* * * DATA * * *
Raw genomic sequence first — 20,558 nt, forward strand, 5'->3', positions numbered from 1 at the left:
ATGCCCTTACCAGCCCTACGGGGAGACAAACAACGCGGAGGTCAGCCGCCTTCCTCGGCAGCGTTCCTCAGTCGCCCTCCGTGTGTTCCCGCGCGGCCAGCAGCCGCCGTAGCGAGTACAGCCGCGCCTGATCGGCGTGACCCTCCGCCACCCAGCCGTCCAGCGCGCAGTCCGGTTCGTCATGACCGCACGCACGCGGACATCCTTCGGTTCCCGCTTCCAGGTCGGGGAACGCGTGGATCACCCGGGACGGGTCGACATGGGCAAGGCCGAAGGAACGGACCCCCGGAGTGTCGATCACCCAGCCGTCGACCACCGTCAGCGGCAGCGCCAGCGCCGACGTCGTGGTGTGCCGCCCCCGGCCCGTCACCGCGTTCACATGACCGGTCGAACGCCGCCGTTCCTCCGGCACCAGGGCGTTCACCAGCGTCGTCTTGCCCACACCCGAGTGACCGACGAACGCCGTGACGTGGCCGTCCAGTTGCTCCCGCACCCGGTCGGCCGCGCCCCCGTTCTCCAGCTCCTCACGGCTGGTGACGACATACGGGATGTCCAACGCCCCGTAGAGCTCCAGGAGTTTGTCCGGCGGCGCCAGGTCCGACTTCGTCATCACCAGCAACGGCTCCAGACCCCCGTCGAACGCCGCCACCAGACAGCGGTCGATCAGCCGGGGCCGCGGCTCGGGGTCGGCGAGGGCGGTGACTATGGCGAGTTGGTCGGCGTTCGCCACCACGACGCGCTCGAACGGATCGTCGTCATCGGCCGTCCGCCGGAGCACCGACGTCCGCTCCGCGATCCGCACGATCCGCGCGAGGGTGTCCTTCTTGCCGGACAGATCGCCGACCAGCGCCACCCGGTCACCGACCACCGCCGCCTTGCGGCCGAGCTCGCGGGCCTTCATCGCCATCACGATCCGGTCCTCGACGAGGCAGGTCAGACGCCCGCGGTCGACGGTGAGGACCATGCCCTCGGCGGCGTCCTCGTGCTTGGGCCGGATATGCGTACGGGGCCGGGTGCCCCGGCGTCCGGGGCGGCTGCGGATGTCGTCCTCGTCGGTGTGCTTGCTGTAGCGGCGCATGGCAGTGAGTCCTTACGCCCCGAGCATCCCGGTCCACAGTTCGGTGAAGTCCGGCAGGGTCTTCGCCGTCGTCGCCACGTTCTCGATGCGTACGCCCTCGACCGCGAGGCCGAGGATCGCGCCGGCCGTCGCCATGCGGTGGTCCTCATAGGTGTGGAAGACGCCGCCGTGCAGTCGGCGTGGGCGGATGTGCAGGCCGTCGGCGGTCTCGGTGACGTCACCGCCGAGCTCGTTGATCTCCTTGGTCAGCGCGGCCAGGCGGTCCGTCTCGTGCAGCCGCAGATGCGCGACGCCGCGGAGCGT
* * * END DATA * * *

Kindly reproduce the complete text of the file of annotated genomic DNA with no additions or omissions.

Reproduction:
Raw genomic sequence first — 20,558 nt, forward strand, 5'->3', positions numbered from 1 at the left:
ATGCCCTTACCAGCCCTACGGGGAGACAAACAACGCGGAGGTCAGCCGCCTTCCTCGGCAGCGTTCCTCAGTCGCCCTCCGTGTGTTCCCGCGCGGCCAGCAGCCGCCGTAGCGAGTACAGCCGCGCCTGATCGGCGTGACCCTCCGCCACCCAGCCGTCCAGCGCGCAGTCCGGTTCGTCATGACCGCACGCACGCGGACATCCTTCGGTTCCCGCTTCCAGGTCGGGGAACGCGTGGATCACCCGGGACGGGTCGACATGGGCAAGGCCGAAGGAACGGACCCCCGGAGTGTCGATCACCCAGCCGTCGACCACCGTCAGCGGCAGCGCCAGCGCCGACGTCGTGGTGTGCCGCCCCCGGCCCGTCACCGCGTTCACATGACCGGTCGAACGCCGCCGTTCCTCCGGCACCAGGGCGTTCACCAGCGTCGTCTTGCCCACACCCGAGTGACCGACGAACGCCGTGACGTGGCCGTCCAGTTGCTCCCGCACCCGGTCGGCCGCGCCCCCGTTCTCCAGCTCCTCACGGCTGGTGACGACATACGGGATGTCCAACGCCCCGTAGAGCTCCAGGAGTTTGTCCGGCGGCGCCAGGTCCGACTTCGTCATCACCAGCAACGGCTCCAGACCCCCGTCGAACGCCGCCACCAGACAGCGGTCGATCAGCCGGGGCCGCGGCTCGGGGTCGGCGAGGGCGGTGACTATGGCGAGTTGGTCGGCGTTCGCCACCACGACGCGCTCGAACGGATCGTCGTCATCGGCCGTCCGCCGGAGCACCGACGTCCGCTCCGCGATCCGCACGATCCGCGCGAGGGTGTCCTTCTTGCCGGACAGATCGCCGACCAGCGCCACCCGGTCACCGACCACCGCCGCCTTGCGGCCGAGCTCGCGGGCCTTCATCGCCATCACGATCCGGTCCTCGACGAGGCAGGTCAGACGCCCGCGGTCGACGGTGAGGACCATGCCCTCGGCGGCGTCCTCGTGCTTGGGCCGGATATGCGTACGGGGCCGGGTGCCCCGGCGTCCGGGGCGGCTGCGGATGTCGTCCTCGTCGGTGTGCTTGCTGTAGCGGCGCATGGCAGTGAGTCCTTACGCCCCGAGCATCCCGGTCCACAGTTCGGTGAAGTCCGGCAGGGTCTTCGCCGTCGTCGCCACGTTCTCGATGCGTACGCCCTCGACCGCGAGGCCGAGGATCGCGCCGGCCGTCGCCATGCGGTGGTCCTCATAGGTGTGGAAGACGCCGCCGTGCAGTCGGCGTGGGCGGATGTGCAGGCCGTCGGCGGTCTCGGTGACGTCACCGCCGAGCTCGTTGATCTCCTTGGTCAGCGCGGCCAGGCGGTCCGTCTCGTGCAGCCGCAGATGCGCGACGCCGCGGAGCGT